I agree. It certainly appears that Tauzin was forced out, and that signals that the industry intends to reverse course. Under Tauzin's leadership, Big PhRMA tried to ride the horse. It is entirely possible that industry leaders have decided that that strategy is too dangerous --given that the final outcome is in a state of flux and their previous negotiations have become too public and too unpopular. So their new strategy is to put HRC down.

Plus, let's face it, there is a lot of blood in the water. Many in Corporate America gave big bucks to the Democrats in the last couple of elections because they could see that the Democrats would hold all of the power. With the Democrats' hold on power slipping away, most will change sides back to the Republicans.

Posted by: kevino on February 12, 2010 at 11:53 AM | PERMALINK

If Tauzin makes $2 million a year, he's making twice not very much according to Michael Steele, right ?

Posted by: rbe1 on February 12, 2010 at 12:06 PM | PERMALINK

Long, long before the "Citizens United" decision, the real political power in the country was concentrated in the corporations, and the only way anything was going to be accomplished was by finding support from those corporations whose interests could be leveraged.
Real action on AGW became possible when, but only when, the insurance companies realized they'd be on the hook for a dozen Katrinas a decade, and a "100-year-flood" every 3 years -- and the Pentagon signed on because somebody there realized it wouldn't be a good thing for them if Central America dried up.
I thought there'd be a real chance for action on HCR when the CEO of GM said, a few years ago, that they were no longer a car-making company, but a health-care company that was financed by selling cars. Guess I was wrong on that one.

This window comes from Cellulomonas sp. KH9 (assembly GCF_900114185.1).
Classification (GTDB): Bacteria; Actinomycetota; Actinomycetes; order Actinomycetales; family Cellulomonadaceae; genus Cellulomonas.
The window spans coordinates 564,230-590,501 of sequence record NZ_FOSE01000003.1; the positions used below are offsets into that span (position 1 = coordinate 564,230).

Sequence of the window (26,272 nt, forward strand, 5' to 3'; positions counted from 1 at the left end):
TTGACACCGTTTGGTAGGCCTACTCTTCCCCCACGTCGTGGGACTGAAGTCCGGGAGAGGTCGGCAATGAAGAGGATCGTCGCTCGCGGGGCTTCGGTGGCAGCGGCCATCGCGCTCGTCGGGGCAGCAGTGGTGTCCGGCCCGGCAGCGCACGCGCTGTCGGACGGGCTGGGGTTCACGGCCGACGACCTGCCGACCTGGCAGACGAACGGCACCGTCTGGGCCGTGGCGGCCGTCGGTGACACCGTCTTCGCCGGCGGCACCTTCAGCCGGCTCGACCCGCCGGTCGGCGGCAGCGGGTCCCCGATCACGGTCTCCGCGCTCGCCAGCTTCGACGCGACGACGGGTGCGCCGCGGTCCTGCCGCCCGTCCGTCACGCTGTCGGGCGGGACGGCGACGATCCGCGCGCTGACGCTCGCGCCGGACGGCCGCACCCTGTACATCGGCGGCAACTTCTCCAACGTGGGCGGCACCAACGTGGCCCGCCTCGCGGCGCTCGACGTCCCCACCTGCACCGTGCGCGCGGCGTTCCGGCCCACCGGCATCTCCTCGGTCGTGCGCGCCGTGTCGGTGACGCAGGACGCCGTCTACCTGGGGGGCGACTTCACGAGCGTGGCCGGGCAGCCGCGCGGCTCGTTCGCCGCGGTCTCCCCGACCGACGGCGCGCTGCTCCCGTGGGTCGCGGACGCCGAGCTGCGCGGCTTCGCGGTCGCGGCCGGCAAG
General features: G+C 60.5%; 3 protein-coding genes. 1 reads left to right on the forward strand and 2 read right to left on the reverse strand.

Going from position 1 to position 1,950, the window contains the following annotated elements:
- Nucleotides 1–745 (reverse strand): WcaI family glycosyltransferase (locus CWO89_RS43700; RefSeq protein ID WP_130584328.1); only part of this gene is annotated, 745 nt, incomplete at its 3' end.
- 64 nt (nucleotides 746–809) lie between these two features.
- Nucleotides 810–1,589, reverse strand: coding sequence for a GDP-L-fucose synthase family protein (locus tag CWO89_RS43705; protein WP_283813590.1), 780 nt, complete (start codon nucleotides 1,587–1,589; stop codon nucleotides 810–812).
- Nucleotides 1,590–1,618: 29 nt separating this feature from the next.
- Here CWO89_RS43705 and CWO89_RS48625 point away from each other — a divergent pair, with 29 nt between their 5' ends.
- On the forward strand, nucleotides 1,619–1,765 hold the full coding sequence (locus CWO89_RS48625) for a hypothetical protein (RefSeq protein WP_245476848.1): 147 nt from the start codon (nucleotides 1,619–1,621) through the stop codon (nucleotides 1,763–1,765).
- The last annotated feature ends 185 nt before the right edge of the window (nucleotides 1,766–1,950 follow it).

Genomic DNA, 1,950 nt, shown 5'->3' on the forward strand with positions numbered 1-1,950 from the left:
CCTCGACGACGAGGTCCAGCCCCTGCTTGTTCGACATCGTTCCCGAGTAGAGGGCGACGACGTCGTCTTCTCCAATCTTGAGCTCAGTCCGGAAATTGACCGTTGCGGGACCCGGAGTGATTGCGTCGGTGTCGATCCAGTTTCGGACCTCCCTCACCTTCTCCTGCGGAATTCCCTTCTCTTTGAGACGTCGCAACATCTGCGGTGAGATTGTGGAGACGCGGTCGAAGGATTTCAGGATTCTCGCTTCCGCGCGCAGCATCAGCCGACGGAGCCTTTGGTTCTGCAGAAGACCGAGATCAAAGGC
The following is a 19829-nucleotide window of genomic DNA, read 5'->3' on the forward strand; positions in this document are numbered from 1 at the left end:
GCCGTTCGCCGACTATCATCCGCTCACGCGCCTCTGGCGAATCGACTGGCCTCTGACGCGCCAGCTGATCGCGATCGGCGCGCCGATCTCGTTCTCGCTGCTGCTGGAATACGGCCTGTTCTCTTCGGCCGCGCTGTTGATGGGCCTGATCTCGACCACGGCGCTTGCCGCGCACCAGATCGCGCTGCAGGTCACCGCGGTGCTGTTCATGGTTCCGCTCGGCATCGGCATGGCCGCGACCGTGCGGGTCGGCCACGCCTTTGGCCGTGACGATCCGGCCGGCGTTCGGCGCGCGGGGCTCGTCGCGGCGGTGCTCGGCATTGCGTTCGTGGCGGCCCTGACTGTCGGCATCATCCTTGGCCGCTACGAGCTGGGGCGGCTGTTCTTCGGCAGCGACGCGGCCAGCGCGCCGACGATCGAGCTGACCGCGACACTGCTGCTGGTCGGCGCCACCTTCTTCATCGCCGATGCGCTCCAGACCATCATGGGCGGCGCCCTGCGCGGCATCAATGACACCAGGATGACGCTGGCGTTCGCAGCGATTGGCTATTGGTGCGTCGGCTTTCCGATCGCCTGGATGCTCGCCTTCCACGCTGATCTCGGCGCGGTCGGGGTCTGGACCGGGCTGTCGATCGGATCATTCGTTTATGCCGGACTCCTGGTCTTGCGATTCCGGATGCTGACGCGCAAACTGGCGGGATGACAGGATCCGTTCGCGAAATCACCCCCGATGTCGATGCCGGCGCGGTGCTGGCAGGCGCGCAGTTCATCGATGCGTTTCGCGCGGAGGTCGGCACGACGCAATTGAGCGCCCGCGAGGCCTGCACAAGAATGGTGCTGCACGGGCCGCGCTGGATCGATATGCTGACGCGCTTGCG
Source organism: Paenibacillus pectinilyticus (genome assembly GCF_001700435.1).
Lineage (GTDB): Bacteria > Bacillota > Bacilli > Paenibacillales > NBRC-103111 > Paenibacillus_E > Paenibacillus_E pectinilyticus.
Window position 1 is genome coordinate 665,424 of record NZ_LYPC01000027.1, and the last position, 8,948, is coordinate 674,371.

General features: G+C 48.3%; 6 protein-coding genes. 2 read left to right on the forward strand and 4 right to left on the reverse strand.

At this point, the "free trade" flavor of deregulation has gone so far that the corporations no longer need Americans as either a market or a labor-force; they have the whole world to play with now. Who needs a surviving American middle class when there's a burgeoning middle class in India and China that's already an order of magnitude larger?
I wish I could see even one bright spot in this picture.

Posted by: smartalek on February 12, 2010 at 12:06 PM | PERMALINK

So does this mean that the White House's deal with Pharma has now been canceled?

Posted by: Christopher on February 12, 2010 at 12:19 PM | PERMALINK

The drug companies are sorta irrelevant. Most of their popular drugs are going off-patent in the next couple of years and they don't have much to replace them with.

Posted by: Jose Padilla on February 12, 2010 at 12:41 PM | PERMALINK

...and they don't have much to replace them with. -Jose Padilla

I don't buy that for a second. There will always be a pill to make you harder, happier, and hairier than the last one, and after seeing the ad on TV, you'll just have to have it.

Posted by: doubtful on February 12, 2010 at 1:18 PM | PERMALINK

Uh, Tauzin was a "Democrat." But from Louisiana. So yeah, "former powerful GOP lawmaker" is accurate. Nevermind.

Posted by: pinson on February 12, 2010 at 2:28 PM | PERMALINK

It's not the advertising they do that has an effect, it's the purchase price they pay politicians and whether they buy Republican or Democrat. The PHRMA "compromise" was just another return on investment.

Posted by: Dale on February 12, 2010 at 4:05 PM | PERMALINK

The White House decided early on that when it came to health care reform, it could only handle combating so many enemies. The insurance industry would prove daunting enough, and policymakers didn't want to take on the pharmaceutical industry at the same time. A compromise was struck,

I'm sorry but this makes me laugh. Another Washington Monthly whitewash of Obama. This makes the deal seem like such a logical thing to do and not at all corrupt, spineless and cynical.

Posted by: Dale on February 12, 2010 at 4:10 PM | PERMALINK

Tauzin was first elected as a Democrat (in 1980), switch to the Republicans in 1995.

Posted by: weichi on February 12, 2010 at 6:31 PM | PERMALINK